Identity: Logic, ontology, epistemology

Philosophy 73 (2):179-193 (1998)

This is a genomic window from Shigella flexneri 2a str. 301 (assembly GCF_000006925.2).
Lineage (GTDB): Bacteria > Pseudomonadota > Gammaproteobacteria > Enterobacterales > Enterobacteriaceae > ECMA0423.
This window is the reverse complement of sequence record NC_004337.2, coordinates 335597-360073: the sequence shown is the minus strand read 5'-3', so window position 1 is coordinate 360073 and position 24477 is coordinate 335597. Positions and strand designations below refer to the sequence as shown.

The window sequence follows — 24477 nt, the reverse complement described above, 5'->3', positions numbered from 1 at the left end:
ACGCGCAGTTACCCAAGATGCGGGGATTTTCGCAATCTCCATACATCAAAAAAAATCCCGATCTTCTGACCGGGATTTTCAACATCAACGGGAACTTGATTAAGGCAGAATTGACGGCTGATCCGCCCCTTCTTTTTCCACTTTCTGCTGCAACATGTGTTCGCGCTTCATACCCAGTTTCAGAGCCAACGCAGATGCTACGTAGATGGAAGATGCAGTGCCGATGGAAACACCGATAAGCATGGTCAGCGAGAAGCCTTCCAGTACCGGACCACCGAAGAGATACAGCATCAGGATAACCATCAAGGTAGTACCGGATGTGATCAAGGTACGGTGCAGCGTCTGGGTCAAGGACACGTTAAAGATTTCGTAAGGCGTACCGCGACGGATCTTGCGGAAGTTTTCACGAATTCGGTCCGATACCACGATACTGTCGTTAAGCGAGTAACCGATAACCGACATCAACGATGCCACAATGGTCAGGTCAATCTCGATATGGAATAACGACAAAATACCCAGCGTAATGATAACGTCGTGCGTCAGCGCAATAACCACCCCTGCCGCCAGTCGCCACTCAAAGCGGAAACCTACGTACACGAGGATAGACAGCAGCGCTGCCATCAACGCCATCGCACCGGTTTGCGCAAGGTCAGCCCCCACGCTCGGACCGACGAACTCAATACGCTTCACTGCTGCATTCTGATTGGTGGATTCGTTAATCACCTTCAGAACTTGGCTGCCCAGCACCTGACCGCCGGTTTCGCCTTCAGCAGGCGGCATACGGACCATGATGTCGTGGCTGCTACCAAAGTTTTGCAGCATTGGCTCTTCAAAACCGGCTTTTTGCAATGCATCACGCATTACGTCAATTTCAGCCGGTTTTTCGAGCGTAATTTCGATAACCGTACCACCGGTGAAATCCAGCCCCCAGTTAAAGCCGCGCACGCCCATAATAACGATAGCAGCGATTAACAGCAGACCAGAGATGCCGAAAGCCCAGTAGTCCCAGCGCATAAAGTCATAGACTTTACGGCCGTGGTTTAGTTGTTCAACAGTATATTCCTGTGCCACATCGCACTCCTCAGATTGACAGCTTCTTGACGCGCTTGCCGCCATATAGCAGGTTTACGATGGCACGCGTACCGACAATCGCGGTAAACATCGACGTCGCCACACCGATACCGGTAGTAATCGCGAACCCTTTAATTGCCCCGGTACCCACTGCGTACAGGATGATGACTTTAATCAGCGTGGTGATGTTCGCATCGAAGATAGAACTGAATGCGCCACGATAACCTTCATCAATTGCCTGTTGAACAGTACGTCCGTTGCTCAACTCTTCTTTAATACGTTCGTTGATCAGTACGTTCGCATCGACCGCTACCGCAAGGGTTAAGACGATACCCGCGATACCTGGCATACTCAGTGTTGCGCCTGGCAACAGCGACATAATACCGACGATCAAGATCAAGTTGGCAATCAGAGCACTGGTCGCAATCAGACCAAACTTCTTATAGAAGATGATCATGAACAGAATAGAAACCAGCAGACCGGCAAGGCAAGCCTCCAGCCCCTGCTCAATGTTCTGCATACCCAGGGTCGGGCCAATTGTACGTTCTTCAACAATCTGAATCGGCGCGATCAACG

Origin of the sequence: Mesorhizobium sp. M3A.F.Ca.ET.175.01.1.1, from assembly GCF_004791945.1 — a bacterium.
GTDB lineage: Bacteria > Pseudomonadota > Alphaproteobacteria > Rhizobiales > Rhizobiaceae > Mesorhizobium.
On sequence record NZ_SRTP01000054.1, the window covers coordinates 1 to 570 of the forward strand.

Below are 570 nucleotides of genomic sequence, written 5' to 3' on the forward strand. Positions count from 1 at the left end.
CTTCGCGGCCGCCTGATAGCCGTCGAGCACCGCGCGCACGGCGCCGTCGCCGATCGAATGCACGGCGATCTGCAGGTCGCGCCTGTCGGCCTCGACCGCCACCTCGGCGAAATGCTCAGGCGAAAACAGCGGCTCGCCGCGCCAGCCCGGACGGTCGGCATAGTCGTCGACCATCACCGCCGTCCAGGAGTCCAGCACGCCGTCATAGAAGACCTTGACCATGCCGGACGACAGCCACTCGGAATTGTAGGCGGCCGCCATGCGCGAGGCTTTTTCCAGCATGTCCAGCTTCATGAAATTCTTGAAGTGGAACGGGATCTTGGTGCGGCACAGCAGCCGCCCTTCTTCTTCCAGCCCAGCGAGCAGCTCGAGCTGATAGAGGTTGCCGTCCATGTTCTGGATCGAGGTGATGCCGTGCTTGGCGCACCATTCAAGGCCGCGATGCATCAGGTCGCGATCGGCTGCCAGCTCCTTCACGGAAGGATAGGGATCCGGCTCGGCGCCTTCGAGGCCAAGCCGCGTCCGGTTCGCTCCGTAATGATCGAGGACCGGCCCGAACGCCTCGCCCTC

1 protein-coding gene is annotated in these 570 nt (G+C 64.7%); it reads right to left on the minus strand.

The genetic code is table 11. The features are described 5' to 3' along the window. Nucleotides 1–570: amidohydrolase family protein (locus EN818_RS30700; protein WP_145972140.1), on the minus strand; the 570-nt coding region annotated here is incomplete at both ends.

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The identity "relation" is misconceived since the syntax of "=" is misconceived as a relative term. Actually, "=" is syncategorematic; it forms (true) sentences with a nonpredicative syntax from pairs of (coreferring) flanking names, much as "&" forms (true) conjunctive sentences from pairs of (true) flanking sentences. In the conaming structure, nothing is predicated of the subject, other than, implicitly, its being so conamed. An identity sentence has both an objectual reading as a necessity about what is named, and also a metalinguistic reading as a contingency about the names. Either way the claim about the subject referent has no extralinguistic content. The necessity of alteridentity (non-self-identity) statements is "lexical", due to contingencies of the names' reference, much like the necessity of analytic statements, due to contingencies of the predicates' sense, and unlike the necessity of logical truths (e.g., self-identities) whose truth is secured by syntax alone. Both alter-identity and analytic sentences are readable as objectual necessities and metalinguistic contingencies. Epistemically, alter-identity statements are not essentially unlike analyticities. "Greece is Hellas"/"g=h" and "Greeks are Hellenes"/"(x)(Gx<=>Hx)" are equally (un)informative; so too for "Azure is cobalt"/"a=c" and "Everything azure is cobalt"/"(x)(Ax<=>Cx)". The real epistemic contrast is between proper names (terms without predicative sense) and terms with a predicative sense (names and predicates of properties). Proper names refer to concrete objects, property names refer to abstract objects. That contrast is metaphysical and thus epistemic.
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